Research has shown that tumor position and past history of a malignant tumor (9,10) are both independent predictors of malignant SPNs. However, no statistically significant difference was found in tumor position between the subgroups of benign and malignant SPNs in this study. One possible reason is that China has a high incidence of tuberculosis, which accounts for the relatively high proportion of tuberculosis in patients with benign SPNs included in the study. Moreover, tuberculosis occurs preferentially in the upper lobe, similarly to malignant tumors and thus resulting in no significant difference in nodule position between benign and malignant SPNs. In the present study, a past history of cancer had no reference value to distinguish malignancy from benignancy in SPNs, possibly due to the smaller number of SPN patients with a history of malignant tumors and the relatively small total sample size included in the study.
As for the application value of serum tumor markers in pulmonary nodules, some researchers find that: the tumor markers alone or in combination in the diagnosis of pulmonary nodules are limited (14). There was also a study of the combination of tumor markers and imaging in the diagnosis of SPN, which showed that the sensitivity and accuracy of the diagnosis are not improved (21). However, the research has indicated that the tumor markers exhibited higher specificity, which may be a useful supplement to the imaging diagnosis. Recently, some scholars have found that CEA and CYFRA21-1 have higher positive rates in the malignant SPN patients, suggesting a certain value in the early diagnosis of malignant SPN (22). Xiao et al. (20) observed serum Cyfra21-1 as a new risk factor adding into the prediction models might improve the accuracy of prediction for SPN. Our results showed that serum Cyfra21-1 level was found to be significantly higher in the malignant SPN subgroup compared with the benign SPN subgroup. Multivariate analysis revealed that the serum Cyfra21-1 level was an independent predictor of the probability of malignancy in SPNs. Therefore, the present study was included the lung tumor marker Cyfra21-1 in a mathematical model for predicting malignancy or benignancy in SPNs. Our results show that the model added CYFRA21-1 increase the area under the ROC curve, that suggesting added Cyfra21-1 could improve prediction.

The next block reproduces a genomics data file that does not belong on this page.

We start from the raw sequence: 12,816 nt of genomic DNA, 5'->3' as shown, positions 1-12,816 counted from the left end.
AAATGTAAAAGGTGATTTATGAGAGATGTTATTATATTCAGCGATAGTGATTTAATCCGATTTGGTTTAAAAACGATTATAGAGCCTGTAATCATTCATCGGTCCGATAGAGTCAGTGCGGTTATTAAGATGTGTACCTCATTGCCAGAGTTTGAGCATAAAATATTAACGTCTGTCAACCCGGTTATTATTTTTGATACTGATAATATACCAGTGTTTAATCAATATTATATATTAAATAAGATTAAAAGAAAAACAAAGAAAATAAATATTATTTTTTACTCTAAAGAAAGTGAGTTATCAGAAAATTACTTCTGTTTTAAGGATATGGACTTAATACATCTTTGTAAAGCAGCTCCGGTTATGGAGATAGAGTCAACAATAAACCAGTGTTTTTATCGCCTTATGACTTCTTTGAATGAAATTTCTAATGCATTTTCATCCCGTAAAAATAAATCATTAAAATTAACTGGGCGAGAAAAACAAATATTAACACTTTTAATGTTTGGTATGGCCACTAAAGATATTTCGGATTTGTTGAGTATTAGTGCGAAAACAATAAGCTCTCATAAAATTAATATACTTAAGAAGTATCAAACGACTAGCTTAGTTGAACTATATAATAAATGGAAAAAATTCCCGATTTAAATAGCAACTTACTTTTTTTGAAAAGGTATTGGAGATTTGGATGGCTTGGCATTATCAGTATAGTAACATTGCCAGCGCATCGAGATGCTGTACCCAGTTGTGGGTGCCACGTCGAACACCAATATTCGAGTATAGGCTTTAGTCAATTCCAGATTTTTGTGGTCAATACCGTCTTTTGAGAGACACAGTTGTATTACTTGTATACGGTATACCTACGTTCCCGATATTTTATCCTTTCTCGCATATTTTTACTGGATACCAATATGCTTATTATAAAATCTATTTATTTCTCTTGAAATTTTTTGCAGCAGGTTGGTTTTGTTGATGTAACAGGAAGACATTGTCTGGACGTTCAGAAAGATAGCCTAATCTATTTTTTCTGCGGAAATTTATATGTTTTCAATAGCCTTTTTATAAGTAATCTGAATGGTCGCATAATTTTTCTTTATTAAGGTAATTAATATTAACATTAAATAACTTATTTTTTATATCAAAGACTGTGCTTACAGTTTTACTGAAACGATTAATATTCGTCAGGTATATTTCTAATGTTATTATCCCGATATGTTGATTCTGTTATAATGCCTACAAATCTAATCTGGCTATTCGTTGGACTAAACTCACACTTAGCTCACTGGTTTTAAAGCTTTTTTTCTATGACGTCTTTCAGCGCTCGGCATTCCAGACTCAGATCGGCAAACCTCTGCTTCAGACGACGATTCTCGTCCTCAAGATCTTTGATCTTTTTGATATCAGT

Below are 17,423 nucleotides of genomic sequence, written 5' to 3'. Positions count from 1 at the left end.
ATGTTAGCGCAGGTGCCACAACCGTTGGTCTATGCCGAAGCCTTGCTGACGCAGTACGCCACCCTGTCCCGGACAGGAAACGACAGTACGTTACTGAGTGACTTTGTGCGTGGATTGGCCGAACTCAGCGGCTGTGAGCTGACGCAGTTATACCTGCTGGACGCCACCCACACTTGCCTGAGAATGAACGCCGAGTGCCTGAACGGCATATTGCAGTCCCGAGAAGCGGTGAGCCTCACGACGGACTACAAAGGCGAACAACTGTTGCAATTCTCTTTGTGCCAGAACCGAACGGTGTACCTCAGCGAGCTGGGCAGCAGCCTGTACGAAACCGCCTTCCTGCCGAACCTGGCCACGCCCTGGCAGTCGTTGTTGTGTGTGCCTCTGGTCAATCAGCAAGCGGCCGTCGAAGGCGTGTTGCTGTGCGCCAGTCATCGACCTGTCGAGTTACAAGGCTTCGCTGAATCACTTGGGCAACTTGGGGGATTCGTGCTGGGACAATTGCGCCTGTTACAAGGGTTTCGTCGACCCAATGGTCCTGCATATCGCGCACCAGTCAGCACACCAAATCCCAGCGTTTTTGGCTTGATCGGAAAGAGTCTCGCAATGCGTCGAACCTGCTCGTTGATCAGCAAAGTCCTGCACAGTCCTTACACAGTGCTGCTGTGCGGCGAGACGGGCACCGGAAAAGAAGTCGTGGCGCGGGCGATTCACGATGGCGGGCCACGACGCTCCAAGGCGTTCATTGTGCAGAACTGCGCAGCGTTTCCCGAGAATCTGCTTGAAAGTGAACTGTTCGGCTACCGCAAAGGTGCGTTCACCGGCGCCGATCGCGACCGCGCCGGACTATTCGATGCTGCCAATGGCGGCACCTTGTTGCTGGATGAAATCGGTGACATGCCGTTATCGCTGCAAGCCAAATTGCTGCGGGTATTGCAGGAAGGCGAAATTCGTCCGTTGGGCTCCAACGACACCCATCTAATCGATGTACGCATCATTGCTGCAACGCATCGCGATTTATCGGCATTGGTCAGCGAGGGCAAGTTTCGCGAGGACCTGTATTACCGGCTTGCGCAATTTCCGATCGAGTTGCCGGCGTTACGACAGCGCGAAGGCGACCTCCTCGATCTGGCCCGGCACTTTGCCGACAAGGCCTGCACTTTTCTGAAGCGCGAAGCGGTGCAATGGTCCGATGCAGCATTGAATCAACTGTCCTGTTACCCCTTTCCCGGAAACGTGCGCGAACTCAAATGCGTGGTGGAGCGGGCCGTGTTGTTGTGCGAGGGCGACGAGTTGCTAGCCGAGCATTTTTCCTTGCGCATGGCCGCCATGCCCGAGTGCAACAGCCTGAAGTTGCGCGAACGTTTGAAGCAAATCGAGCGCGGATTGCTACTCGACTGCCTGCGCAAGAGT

Serum Cyfra21-1 is the cytokeratin 19 fragment released during tumorigenesis in normal cells. Both adenocarcinoma and squamous cell carcinoma are associated with Cyfra21-1 expression. Thus, Cyfra21-1 is among the serum markers with the greatest diagnostic value in non-small cell lung cancer (23). Meta-analysis has shown that serum Cyfra21-1 is of great value in the diagnosis of non-small cell lung cancer; it is the lung tumor marker with the highest diagnostic efficacy compared with CEA and NSE (24,25). Previous studies have combined the tumor marker CEA with imaging features to establish a prediction model (18). In the present study, despite its significant difference between the two SPN subgroups, the serum CEA level was not an independent predictor of malignancy in SPNs.
Another 120 patients not participating in the model establishment were chosen and substituted into the proposed model, Mayo model, VA model, PKUPH mode and Brock University model. The accuracy of the proposed model was verified, and its diagnostic efficacy was compared with other four models. For the five models tested, the area under ROC curve of our model is significantly higher than the Mayo model, VA model and PKUPH model. Our model Compared with Brock model, the difference was not statistically significant. Brock model is the most accurate prediction tool described to date on the basis of CT and clinical information. It’s based on a very large dataset from Canadian CT screening programmes, and now represents the most accurate prediction tool published to date.